I have been wondering about Celebrity obsession and what it really does to and for us. I have tried to consider what it does for us but I can find nothing else except entertainment: the few chuckles here and there, the occasional rush of excitement when a celebrity couple breaks up, the banter, the cheer, the comedy at the expense of the real lives of other people. There is nothing more as far as I know. But how about what it does to us? Isn’t that much more important?
I have been wondering about anorexia. Anorexia is a mental disorder in which patients starve themselves or use other techniques such as vomiting to induce weight loss. Now the exact causes of anorexia are unknown however there are psychological and social factors that contribute greatly in the development of the disorder. And of course, the biggest culprit is the twenty first century and this obsession. An interesting statistic states that the incidence of anorexia (incidence of a disease means the new cases of that disease) has doubled since 1970 and this rise in new cases is a side-effect of a genuine increase in number of persons affected and not merely an underreporting of cases before 1970. Plus, over 90% of patients diagnosed with the disorder as of the year 2001 are females.
We live in a celebrity obsessed world; this is the reason the Kardashians is a thing, it is the reason Big Brother is a thing, it is probably also the reason a vile Donald Trump may become the next president of the greatest country in the world, United States of America. This obsession of ours is why a 14 or 15 year old child would want to ‘watch her weight’ and watch what she eats because she wants to maintain a figure. A figure she does not even have in the first place. Sixteen year old girls take pills for this same reason; they do not want to get ‘fat’. And here, ‘fat’ means something completely different to them than what fat really means. The celebrity obsession has turned childhood, especially for females into this hustle to be perfect, to be an exact replica of your favourite reality star because to them that is what it means to be happy, that is what contentment looks like. These stars do not show us when they cry and so we think that they do not cry, and that is perfection, isn’t it? A life where you are always smiling, where you are posing for pictures, where everybody wants to take a selfie with you, and the few times you are unhappy, you unhappy for stupid reasons like person A did not show up for your party. Everyone would love that life; but not everyone realizes that that life is false. And that is the problem.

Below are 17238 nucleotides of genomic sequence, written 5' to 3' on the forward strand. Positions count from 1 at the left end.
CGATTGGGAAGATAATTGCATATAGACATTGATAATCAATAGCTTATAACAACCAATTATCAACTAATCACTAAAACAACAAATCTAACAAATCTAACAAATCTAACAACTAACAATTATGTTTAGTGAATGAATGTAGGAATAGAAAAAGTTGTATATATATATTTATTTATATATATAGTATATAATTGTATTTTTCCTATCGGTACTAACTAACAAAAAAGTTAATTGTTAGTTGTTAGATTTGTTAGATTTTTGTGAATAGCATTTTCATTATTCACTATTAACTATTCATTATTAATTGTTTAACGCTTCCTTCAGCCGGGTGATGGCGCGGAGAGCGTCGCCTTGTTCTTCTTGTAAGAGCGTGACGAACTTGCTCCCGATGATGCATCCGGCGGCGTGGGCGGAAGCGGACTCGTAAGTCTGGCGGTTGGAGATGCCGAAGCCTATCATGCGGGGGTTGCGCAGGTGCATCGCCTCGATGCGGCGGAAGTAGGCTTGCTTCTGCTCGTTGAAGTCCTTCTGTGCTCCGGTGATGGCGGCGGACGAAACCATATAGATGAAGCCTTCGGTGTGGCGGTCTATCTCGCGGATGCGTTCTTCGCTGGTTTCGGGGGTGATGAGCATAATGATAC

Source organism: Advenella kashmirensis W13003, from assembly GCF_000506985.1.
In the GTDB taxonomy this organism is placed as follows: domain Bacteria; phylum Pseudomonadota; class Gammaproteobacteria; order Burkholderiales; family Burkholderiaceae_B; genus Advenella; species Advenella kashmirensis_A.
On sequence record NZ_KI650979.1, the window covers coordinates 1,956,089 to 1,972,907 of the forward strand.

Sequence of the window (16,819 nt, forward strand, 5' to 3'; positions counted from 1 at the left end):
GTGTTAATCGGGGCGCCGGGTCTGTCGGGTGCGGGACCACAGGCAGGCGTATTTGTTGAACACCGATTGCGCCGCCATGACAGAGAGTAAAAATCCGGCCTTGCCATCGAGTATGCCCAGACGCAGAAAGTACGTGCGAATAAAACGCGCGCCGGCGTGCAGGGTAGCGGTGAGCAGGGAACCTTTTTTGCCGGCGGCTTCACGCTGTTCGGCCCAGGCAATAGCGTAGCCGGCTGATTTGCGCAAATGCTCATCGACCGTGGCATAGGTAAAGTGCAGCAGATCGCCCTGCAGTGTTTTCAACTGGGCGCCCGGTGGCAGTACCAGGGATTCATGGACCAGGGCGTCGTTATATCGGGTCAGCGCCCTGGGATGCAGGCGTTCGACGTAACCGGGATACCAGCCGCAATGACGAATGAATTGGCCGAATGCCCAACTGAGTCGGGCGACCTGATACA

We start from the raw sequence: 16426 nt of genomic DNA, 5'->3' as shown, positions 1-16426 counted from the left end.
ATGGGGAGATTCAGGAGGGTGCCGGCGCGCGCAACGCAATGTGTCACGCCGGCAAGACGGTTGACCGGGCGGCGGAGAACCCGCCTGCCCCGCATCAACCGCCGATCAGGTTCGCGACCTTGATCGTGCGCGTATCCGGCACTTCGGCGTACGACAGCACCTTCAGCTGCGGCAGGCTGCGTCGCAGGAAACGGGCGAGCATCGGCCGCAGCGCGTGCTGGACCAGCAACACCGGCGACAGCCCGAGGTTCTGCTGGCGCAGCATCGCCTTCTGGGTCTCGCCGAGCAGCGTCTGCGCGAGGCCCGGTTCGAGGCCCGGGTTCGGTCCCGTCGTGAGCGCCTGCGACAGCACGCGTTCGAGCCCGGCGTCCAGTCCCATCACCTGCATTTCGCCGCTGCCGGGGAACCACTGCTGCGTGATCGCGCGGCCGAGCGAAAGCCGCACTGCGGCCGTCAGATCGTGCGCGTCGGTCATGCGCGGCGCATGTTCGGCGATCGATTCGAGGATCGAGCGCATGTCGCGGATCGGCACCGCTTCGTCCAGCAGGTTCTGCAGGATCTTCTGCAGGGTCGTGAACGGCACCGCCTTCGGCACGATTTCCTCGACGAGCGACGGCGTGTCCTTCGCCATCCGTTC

I have been wondering about make-up, too and while I have no problems per se with make-up, I feel that standards and self-esteem are very important things. The big companies that produce these things and their advertisements and billboards showcasing their products, feature these celebrities we are obsessed with and it convinces these little girls (these vulnerable little girls again) that they need make-up to be good looking, that they are not beautiful (definitely not as beautiful) unless they wear Dior eyeliners and Avon shadows and NARS lipsticks. But these things are lowering their self-esteem because even with those expensive products, they will never, ever be beautiful enough to catch up with the standards that have been subconsciously engraved into their consciousness. These standards of beauty, they can never meet.
There is no foreseeable solution to this obsession of ours. The damage has been done already. But the future is always a place we can look to with hope. And hope is one thing we can always have no matter what. So let’s hope that at some point in the future, by some miracle, we shall be cured of this obsession that does way, way, way more to us and our little vulnerable children than it can ever do for us.